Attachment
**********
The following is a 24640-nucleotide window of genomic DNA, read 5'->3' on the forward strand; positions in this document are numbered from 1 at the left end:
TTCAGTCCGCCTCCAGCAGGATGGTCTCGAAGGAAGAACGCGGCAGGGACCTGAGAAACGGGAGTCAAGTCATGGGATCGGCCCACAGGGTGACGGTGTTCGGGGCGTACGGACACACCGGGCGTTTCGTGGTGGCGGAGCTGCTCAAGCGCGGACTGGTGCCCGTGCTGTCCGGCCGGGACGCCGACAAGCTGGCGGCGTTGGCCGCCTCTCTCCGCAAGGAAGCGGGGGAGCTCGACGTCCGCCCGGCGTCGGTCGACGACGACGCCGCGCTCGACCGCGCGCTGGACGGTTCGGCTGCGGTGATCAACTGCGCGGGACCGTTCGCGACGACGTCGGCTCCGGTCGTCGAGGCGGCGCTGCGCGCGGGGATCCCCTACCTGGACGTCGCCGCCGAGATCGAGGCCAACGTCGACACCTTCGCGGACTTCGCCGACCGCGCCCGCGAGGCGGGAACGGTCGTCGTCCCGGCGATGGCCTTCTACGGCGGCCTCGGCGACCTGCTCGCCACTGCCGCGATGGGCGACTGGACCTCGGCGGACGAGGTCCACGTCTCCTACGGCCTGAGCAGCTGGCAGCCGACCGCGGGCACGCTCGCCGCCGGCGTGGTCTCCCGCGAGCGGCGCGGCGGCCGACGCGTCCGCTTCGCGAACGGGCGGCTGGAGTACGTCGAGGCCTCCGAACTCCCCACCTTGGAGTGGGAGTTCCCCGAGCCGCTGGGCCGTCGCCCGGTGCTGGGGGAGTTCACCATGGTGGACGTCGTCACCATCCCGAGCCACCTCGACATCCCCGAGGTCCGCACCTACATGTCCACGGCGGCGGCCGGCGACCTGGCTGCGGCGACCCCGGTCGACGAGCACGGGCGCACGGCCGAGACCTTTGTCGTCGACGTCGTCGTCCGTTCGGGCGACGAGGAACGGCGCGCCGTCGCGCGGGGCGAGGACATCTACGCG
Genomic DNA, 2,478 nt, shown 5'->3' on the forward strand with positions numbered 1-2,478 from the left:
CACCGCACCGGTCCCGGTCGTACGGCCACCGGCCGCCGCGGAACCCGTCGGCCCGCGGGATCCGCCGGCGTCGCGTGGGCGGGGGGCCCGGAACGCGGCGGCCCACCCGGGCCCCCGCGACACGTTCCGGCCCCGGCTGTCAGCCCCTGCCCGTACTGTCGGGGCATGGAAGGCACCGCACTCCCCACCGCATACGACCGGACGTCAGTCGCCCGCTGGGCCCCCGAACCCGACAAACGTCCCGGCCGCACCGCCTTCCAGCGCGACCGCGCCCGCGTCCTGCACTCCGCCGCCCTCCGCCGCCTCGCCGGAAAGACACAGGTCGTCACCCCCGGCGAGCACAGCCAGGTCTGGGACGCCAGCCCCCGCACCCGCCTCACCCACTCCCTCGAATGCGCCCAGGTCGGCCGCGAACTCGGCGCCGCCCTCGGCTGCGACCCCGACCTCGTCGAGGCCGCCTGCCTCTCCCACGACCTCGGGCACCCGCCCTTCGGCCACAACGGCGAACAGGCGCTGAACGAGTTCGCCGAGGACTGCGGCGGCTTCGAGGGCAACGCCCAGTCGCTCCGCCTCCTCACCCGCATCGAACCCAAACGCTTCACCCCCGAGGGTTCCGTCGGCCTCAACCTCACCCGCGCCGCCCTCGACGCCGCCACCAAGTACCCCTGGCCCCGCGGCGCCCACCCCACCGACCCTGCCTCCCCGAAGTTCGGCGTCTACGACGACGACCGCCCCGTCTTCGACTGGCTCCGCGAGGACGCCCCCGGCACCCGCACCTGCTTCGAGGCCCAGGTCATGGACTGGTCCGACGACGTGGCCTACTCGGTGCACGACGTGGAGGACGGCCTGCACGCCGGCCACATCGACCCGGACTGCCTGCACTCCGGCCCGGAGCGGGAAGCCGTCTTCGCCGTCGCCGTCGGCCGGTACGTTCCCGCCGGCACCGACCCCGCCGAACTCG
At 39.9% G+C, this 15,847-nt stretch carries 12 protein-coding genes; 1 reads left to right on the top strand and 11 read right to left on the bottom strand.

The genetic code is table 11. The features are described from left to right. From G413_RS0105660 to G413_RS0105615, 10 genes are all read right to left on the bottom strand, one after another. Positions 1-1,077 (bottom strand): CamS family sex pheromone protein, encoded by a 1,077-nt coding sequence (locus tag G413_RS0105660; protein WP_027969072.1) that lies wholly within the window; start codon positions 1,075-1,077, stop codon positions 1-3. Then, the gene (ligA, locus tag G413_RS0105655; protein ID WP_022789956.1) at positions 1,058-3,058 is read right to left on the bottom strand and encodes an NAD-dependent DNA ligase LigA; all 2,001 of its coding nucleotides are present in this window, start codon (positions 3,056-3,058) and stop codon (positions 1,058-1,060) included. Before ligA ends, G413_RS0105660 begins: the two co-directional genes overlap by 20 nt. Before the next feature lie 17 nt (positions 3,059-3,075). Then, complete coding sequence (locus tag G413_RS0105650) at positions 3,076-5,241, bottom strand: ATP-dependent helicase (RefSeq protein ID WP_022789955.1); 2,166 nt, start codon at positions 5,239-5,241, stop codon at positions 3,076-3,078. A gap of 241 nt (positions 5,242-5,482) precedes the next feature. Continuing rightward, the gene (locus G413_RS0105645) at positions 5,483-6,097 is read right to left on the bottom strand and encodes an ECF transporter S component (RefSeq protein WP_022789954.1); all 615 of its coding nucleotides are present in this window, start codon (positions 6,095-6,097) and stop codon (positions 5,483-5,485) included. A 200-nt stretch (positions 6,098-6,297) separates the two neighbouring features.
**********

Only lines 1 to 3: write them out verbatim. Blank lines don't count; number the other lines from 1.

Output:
The following is a 24640-nucleotide window of genomic DNA, read 5'->3' on the forward strand; positions in this document are numbered from 1 at the left end:
TTCAGTCCGCCTCCAGCAGGATGGTCTCGAAGGAAGAACGCGGCAGGGACCTGAGAAACGGGAGTCAAGTCATGGGATCGGCCCACAGGGTGACGGTGTTCGGGGCGTACGGACACACCGGGCGTTTCGTGGTGGCGGAGCTGCTCAAGCGCGGACTGGTGCCCGTGCTGTCCGGCCGGGACGCCGACAAGCTGGCGGCGTTGGCCGCCTCTCTCCGCAAGGAAGCGGGGGAGCTCGACGTCCGCCCGGCGTCGGTCGACGACGACGCCGCGCTCGACCGCGCGCTGGACGGTTCGGCTGCGGTGATCAACTGCGCGGGACCGTTCGCGACGACGTCGGCTCCGGTCGTCGAGGCGGCGCTGCGCGCGGGGATCCCCTACCTGGACGTCGCCGCCGAGATCGAGGCCAACGTCGACACCTTCGCGGACTTCGCCGACCGCGCCCGCGAGGCGGGAACGGTCGTCGTCCCGGCGATGGCCTTCTACGGCGGCCTCGGCGACCTGCTCGCCACTGCCGCGATGGGCGACTGGACCTCGGCGGACGAGGTCCACGTCTCCTACGGCCTGAGCAGCTGGCAGCCGACCGCGGGCACGCTCGCCGCCGGCGTGGTCTCCCGCGAGCGGCGCGGCGGCCGACGCGTCCGCTTCGCGAACGGGCGGCTGGAGTACGTCGAGGCCTCCGAACTCCCCACCTTGGAGTGGGAGTTCCCCGAGCCGCTGGGCCGTCGCCCGGTGCTGGGGGAGTTCACCATGGTGGACGTCGTCACCATCCCGAGCCACCTCGACATCCCCGAGGTCCGCACCTACATGTCCACGGCGGCGGCCGGCGACCTGGCTGCGGCGACCCCGGTCGACGAGCACGGGCGCACGGCCGAGACCTTTGTCGTCGACGTCGTCGTCCGTTCGGGCGACGAGGAACGGCGCGCCGTCGCGCGGGGCGAGGACATCTACGCG
Genomic DNA, 2,478 nt, shown 5'->3' on the forward strand with positions numbered 1-2,478 from the left: